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At the end of this issue dealing with beginnings, it would be easy to be overwhelmed by the differences among Christians: different approaches to the text, different interpretations of the scientific evidence, different evaluations of the theological implications. A danger of focusing on differences between Christians on matters of origins is overlooking what is shared. That it matters how we handle the biblical text, inspired and preserved by God so we can better honour him and understand ourselves; it matters that we investigate creation with integrity and glorify the creator; it matters that we love God and one another; it matters that the gospel founded on death and resurrection of Jesus be safeguarded and proclaimed.
Yet there are deep disagreements among Christians about origins, and this should not surprise us. As has been pointed out again and again in these pages, there is much that we do not know—at least not yet. Questions of origins may be contested as long as this age endures. Or it may be that as new evidence is found, theories are tested, and interpretations debated, some views that now look feasible will be abandoned, while others settle to become the norm. Later generations may wonder why the truth was not obvious to everyone. In the end, time will tell.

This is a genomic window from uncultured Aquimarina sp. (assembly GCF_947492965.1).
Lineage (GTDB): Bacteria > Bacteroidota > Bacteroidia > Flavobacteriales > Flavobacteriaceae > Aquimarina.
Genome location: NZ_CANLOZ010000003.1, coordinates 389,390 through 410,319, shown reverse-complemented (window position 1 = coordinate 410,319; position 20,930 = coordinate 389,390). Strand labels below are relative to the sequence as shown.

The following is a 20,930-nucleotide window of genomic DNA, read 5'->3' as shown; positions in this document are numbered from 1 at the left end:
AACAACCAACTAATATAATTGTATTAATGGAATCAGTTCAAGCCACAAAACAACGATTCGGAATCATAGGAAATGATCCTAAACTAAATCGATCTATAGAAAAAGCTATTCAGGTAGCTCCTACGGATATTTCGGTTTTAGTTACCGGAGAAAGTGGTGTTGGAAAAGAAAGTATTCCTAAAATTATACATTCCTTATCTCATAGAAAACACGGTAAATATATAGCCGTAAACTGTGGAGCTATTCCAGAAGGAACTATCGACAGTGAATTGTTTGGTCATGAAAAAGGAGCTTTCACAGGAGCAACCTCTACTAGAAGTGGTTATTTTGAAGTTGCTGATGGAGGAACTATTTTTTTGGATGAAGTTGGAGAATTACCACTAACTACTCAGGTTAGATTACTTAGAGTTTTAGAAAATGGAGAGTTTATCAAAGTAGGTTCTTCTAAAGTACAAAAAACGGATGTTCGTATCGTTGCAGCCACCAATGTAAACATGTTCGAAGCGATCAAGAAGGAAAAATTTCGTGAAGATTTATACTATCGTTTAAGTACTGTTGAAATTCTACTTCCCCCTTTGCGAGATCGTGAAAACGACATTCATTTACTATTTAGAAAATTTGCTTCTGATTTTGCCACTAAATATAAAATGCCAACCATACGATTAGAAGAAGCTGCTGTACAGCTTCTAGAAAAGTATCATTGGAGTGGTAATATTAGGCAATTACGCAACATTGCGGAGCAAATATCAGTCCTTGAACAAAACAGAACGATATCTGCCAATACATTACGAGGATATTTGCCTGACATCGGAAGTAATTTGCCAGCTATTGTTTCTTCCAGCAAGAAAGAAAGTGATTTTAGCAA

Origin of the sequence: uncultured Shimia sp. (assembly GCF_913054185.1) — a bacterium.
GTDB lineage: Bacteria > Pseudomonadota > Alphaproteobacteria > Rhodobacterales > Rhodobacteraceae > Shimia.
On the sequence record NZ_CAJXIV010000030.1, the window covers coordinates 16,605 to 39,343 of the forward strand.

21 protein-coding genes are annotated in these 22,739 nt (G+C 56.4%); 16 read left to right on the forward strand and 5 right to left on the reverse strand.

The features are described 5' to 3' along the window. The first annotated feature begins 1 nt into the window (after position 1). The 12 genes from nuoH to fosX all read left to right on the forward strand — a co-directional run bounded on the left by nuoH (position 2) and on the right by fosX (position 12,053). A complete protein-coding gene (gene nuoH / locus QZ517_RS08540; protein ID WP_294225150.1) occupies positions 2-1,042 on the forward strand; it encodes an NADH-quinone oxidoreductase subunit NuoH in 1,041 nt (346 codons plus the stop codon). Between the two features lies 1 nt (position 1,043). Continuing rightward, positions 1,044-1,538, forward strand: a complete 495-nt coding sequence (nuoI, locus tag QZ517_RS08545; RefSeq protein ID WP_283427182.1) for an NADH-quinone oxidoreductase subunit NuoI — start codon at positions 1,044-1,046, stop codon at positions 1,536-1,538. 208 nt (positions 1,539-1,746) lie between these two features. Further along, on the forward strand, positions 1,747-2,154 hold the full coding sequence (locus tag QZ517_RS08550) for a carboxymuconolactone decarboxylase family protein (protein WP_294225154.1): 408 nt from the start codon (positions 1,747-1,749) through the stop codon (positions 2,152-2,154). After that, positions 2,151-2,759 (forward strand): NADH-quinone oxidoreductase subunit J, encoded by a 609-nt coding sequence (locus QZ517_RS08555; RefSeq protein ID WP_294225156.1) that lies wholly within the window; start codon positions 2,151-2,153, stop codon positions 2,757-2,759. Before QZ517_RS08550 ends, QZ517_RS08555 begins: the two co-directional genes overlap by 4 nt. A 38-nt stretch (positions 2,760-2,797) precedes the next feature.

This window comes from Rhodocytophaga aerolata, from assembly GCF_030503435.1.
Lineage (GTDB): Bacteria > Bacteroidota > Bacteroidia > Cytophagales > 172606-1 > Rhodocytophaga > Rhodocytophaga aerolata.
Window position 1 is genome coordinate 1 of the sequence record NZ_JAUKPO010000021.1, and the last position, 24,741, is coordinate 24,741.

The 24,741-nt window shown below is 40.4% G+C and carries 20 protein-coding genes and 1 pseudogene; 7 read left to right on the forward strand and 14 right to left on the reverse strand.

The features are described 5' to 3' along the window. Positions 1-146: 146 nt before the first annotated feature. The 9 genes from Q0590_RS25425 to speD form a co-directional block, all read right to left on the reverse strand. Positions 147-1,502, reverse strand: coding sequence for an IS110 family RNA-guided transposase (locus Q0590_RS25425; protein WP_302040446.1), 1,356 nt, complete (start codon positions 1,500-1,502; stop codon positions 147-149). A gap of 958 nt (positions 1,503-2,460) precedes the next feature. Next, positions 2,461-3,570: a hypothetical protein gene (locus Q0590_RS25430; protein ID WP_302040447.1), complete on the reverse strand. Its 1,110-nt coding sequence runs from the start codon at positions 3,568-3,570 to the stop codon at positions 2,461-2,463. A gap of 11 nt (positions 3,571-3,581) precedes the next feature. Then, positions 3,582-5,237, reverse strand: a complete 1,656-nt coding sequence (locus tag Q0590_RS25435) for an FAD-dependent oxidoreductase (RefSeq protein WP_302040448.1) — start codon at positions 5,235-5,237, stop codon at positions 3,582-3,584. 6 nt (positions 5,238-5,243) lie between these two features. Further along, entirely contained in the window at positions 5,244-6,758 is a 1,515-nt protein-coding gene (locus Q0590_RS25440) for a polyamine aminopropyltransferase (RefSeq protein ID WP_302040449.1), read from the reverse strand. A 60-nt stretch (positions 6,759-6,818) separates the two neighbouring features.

As noted earlier, most of us are not biblical scholars, theologians, or scientists working in fields relevant to origins research. In the end, the position we settle on regarding origins may well have less to do with firsthand convictions about what is true in these fields, than with who we trust, and how well their account sits with our existing beliefs. And that is if we feel the need to nail our colours to one particular mast at all. For some it will be enough to know there are credible options out there, held by godly Christian experts, and that our remaining questions about origins are not grounds to reject the gospel of Christ and its hope of a new creation.
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